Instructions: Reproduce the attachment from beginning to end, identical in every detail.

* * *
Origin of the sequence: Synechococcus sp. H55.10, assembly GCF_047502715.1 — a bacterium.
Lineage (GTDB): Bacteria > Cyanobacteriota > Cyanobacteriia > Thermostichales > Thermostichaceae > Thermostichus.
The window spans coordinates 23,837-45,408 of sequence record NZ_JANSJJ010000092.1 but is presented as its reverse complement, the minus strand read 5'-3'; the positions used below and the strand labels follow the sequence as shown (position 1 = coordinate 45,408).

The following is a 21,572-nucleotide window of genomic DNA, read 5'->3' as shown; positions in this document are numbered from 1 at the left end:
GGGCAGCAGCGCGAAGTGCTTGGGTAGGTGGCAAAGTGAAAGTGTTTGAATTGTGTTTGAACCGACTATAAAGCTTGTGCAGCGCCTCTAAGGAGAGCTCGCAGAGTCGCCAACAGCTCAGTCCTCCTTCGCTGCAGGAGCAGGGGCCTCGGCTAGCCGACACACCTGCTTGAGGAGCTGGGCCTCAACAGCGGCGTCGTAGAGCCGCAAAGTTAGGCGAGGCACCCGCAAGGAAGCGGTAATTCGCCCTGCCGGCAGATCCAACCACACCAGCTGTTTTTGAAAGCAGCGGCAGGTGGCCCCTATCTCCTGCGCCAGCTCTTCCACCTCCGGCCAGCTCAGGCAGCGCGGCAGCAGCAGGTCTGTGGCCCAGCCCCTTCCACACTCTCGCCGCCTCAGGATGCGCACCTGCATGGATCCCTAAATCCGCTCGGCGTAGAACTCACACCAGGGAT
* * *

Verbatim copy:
Origin of the sequence: Synechococcus sp. H55.10, assembly GCF_047502715.1 — a bacterium.
Lineage (GTDB): Bacteria > Cyanobacteriota > Cyanobacteriia > Thermostichales > Thermostichaceae > Thermostichus.
The window spans coordinates 23,837-45,408 of sequence record NZ_JANSJJ010000092.1 but is presented as its reverse complement, the minus strand read 5'-3'; the positions used below and the strand labels follow the sequence as shown (position 1 = coordinate 45,408).

The following is a 21,572-nucleotide window of genomic DNA, read 5'->3' as shown; positions in this document are numbered from 1 at the left end:
GGGCAGCAGCGCGAAGTGCTTGGGTAGGTGGCAAAGTGAAAGTGTTTGAATTGTGTTTGAACCGACTATAAAGCTTGTGCAGCGCCTCTAAGGAGAGCTCGCAGAGTCGCCAACAGCTCAGTCCTCCTTCGCTGCAGGAGCAGGGGCCTCGGCTAGCCGACACACCTGCTTGAGGAGCTGGGCCTCAACAGCGGCGTCGTAGAGCCGCAAAGTTAGGCGAGGCACCCGCAAGGAAGCGGTAATTCGCCCTGCCGGCAGATCCAACCACACCAGCTGTTTTTGAAAGCAGCGGCAGGTGGCCCCTATCTCCTGCGCCAGCTCTTCCACCTCCGGCCAGCTCAGGCAGCGCGGCAGCAGCAGGTCTGTGGCCCAGCCCCTTCCACACTCTCGCCGCCTCAGGATGCGCACCTGCATGGATCCCTAAATCCGCTCGGCGTAGAACTCACACCAGGGAT